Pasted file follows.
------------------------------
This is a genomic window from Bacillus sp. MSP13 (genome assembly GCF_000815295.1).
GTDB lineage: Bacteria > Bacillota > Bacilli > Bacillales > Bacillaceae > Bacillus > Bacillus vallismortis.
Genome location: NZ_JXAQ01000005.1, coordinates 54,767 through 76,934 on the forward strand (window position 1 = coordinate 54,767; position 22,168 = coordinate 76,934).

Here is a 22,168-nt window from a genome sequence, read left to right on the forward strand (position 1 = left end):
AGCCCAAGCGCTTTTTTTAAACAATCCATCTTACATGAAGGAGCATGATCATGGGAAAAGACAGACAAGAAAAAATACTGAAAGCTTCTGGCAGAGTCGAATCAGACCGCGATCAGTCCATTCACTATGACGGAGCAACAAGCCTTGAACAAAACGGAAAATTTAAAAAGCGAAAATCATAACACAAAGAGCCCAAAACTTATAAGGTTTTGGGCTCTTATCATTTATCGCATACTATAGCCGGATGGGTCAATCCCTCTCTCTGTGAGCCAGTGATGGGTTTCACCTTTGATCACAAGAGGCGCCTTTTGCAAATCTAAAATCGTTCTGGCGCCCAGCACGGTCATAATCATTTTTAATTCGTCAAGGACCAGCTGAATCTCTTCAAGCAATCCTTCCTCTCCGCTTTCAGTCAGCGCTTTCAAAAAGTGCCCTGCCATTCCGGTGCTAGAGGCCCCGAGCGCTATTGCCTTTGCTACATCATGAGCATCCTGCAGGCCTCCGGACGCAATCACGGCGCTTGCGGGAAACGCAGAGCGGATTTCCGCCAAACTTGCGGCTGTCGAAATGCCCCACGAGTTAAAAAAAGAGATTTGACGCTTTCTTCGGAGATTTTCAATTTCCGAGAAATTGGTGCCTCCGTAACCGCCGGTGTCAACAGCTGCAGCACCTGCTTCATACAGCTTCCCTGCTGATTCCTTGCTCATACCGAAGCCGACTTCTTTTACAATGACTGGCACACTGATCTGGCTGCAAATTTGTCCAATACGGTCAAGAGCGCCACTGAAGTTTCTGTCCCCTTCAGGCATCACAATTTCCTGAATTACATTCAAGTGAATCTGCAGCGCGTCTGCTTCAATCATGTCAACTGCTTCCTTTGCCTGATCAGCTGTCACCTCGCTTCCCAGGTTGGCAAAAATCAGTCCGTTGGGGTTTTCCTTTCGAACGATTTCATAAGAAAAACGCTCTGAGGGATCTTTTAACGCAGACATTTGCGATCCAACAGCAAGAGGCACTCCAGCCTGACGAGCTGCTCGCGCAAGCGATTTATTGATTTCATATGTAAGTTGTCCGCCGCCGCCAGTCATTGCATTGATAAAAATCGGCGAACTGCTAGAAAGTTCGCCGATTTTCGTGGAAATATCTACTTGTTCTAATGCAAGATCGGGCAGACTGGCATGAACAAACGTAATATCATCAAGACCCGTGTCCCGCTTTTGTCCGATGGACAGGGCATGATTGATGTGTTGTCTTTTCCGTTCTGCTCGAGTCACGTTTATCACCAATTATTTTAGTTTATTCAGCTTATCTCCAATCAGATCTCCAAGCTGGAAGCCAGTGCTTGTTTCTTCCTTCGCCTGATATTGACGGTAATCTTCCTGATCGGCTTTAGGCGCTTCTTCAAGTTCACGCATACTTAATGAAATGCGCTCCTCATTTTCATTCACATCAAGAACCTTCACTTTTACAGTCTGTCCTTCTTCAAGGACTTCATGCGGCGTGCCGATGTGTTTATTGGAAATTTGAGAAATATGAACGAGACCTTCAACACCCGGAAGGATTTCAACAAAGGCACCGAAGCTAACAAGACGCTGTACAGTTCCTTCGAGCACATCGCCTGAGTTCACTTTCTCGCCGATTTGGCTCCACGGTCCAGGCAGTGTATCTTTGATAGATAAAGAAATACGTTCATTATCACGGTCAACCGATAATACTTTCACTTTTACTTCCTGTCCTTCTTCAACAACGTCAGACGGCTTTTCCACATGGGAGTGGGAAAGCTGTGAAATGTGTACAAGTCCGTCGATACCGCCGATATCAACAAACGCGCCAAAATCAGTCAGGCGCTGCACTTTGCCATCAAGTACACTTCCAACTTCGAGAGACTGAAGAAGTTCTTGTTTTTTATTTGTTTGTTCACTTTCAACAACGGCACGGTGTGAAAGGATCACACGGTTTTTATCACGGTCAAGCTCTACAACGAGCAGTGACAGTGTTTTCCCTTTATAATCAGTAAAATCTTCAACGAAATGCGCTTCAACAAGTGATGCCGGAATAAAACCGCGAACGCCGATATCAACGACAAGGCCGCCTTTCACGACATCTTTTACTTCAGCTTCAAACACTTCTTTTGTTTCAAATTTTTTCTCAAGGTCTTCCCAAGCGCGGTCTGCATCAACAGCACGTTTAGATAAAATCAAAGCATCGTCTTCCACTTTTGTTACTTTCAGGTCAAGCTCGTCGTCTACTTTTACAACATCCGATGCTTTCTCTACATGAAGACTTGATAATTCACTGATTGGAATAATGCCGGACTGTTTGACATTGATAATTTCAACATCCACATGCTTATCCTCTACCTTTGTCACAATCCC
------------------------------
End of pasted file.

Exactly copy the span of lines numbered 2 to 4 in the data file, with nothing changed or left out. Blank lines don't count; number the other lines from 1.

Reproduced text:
GTDB lineage: Bacteria > Bacillota > Bacilli > Bacillales > Bacillaceae > Bacillus > Bacillus vallismortis.
Genome location: NZ_JXAQ01000005.1, coordinates 54,767 through 76,934 on the forward strand (window position 1 = coordinate 54,767; position 22,168 = coordinate 76,934).

Here is a 22,168-nt window from a genome sequence, read left to right on the forward strand (position 1 = left end):